Painting, printing, drawing the war
Artists who had been mobilized chose, on the other hand, to express their impressions of the war. How to represent a war that bore no resemblance to previous, more “noble” conflicts? The technological innovations of the first industrial war, but also the effacement of men by machines and the suffering they witnessed, led artists to seek new modes of expression. Artists of the European avant-garde?Expressionists, Cubists, Futurists?broke with the academic tradition of painting battles allegorically or realistically. Their aim was to create a pictorial language that could capture the admittedly modern, but fundamentally monstrous, reality that they faced.
In May 1915, Fernand Léger, who in La Partie de cartes depicted soldiers as dehumanized robots, wrote to a friend: “Still, it’s a very odd war. (…) It’s linear and dry like a geometry problem. A certain number of shells that hit a particular area of ground in a particular lapse of time; a determined number of men per metre, deploying in order at fixed times. All of this is set in motion mechanically. It’s pure abstraction, purer than Cubist painting itself. I won’t hide my sympathy for this way of doing things.” (Fernand Léger, “Une Correspondance de guerre,” Cahiers du musée national d’art moderne, Paris, 1990)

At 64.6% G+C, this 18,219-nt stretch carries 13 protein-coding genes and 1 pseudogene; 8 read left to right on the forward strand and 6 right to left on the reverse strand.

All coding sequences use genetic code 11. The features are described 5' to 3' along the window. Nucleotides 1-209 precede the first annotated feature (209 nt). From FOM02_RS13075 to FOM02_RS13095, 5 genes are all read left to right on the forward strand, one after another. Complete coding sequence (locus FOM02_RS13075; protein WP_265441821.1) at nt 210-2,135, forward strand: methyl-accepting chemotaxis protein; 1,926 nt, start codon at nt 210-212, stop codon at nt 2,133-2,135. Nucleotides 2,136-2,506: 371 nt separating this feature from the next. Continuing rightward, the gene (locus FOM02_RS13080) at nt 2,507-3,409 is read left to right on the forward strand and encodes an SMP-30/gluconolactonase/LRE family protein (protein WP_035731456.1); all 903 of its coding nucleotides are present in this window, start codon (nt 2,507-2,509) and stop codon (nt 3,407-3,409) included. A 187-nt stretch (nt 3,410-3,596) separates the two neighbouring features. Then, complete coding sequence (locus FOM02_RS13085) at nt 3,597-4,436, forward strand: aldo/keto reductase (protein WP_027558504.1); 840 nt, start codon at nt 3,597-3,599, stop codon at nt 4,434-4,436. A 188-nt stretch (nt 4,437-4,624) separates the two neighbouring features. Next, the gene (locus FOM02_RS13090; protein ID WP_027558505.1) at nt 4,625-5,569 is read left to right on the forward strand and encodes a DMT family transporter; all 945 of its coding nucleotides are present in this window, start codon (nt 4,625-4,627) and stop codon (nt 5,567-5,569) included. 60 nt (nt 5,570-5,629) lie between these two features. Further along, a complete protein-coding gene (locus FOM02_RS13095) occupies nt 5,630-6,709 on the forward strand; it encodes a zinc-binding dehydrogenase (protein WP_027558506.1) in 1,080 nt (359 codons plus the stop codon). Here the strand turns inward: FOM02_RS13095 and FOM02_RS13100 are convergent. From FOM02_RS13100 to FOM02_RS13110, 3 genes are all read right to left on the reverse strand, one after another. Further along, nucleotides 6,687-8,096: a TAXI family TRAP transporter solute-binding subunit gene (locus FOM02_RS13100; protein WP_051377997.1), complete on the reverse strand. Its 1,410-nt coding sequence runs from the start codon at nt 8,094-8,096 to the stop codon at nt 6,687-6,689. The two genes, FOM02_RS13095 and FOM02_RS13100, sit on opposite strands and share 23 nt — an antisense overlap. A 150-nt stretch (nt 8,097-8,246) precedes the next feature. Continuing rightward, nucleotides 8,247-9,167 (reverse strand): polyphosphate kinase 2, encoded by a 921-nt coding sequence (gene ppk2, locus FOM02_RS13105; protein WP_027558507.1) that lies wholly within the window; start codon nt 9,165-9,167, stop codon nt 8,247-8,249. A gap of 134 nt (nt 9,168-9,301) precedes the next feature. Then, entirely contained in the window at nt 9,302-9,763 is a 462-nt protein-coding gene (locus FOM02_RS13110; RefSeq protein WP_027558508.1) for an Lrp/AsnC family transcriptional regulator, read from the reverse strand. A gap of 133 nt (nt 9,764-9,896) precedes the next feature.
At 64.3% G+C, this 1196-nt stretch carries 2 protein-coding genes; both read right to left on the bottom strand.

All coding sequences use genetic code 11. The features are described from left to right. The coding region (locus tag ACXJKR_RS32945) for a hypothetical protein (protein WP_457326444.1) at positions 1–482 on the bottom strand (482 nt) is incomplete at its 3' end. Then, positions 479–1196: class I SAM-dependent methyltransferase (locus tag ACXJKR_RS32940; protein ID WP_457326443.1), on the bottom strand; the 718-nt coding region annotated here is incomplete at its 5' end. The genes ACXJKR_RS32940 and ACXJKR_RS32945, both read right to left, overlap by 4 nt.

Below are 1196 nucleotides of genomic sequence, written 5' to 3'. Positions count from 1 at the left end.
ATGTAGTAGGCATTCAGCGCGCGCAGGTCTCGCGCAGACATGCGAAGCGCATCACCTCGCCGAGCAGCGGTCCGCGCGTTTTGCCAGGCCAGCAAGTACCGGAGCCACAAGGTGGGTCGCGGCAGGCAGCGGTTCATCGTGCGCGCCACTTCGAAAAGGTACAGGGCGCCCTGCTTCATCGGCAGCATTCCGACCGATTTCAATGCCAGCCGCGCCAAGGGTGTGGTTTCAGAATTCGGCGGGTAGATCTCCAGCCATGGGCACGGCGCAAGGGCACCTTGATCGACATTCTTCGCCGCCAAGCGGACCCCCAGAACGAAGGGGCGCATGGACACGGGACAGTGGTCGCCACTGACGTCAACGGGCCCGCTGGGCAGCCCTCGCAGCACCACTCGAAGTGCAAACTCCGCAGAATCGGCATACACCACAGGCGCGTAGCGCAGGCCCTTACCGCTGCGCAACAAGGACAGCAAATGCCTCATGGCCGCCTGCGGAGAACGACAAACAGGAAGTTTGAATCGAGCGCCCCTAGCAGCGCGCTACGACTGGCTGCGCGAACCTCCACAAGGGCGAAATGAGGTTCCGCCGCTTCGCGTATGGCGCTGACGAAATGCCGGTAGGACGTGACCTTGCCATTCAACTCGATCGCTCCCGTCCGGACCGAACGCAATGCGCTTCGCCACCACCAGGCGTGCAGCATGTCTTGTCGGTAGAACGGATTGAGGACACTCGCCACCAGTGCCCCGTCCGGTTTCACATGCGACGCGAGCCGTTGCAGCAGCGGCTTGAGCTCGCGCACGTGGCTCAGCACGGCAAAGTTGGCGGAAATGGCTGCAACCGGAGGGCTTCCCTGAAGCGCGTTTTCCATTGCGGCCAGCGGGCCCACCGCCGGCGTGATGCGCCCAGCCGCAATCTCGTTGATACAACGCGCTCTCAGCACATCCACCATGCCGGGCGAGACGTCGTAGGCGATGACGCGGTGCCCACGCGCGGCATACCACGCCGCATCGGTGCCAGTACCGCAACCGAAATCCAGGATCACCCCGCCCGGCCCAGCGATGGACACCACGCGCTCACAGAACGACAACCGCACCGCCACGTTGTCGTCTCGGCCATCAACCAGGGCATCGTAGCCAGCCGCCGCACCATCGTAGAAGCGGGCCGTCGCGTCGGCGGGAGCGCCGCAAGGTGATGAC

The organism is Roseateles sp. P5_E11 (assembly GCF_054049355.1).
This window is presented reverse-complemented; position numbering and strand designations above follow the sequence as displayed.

Fernand Léger, La partie de cartes, 1917, oil on canvas, 129 x 193 cm, Kröller-Müller Museum, Otterlo (Holland).
British painter C.R.W. Nevinson and Italian futurist painter Gino Severini felt, as did Léger, that it was inappropriate to depict modern warfare in a traditional way. It was impossible to capture the image of shells exploding or guns firing their cannonades realistically: transcribing rather than imitating reality was in order. To express the dehumanizing process rooted in the extreme violence of this war, these painters used broken lines and eschewed detail to exaggerate forms and colours.
Christopher Nevinson, A Bursting Shell, 1915, oil on canvas, 76.2 x 55.9 cm, Tate Gallery, London
Gino Severini, Plastic Synthesis of the Idea of War, 1915, oil on canvas, 60 x 50 cm, Municipal Gallery of Modern Art, Munich
German Expressionist painters sought a style that could convey human anguish. The cry of despair that rings out from their paintings recalls the work of Edvard Munch, a precursor of this movement. Expressionist painting is characterized by nervous brush strokes and deformed shapes that provoke an emotional reaction in the viewer. German painter and printmaker Otto Dix dedicated much of his artistic career to the theme of the Great War and its effects on German society. His works were later categorized as “degenerate art” by the Nazis
Otto Dix, Self-portrait as Soldier, 1914, oil on paper, 68 x 53.5 cm, Kunstmuseum, Stuttgart (Germany).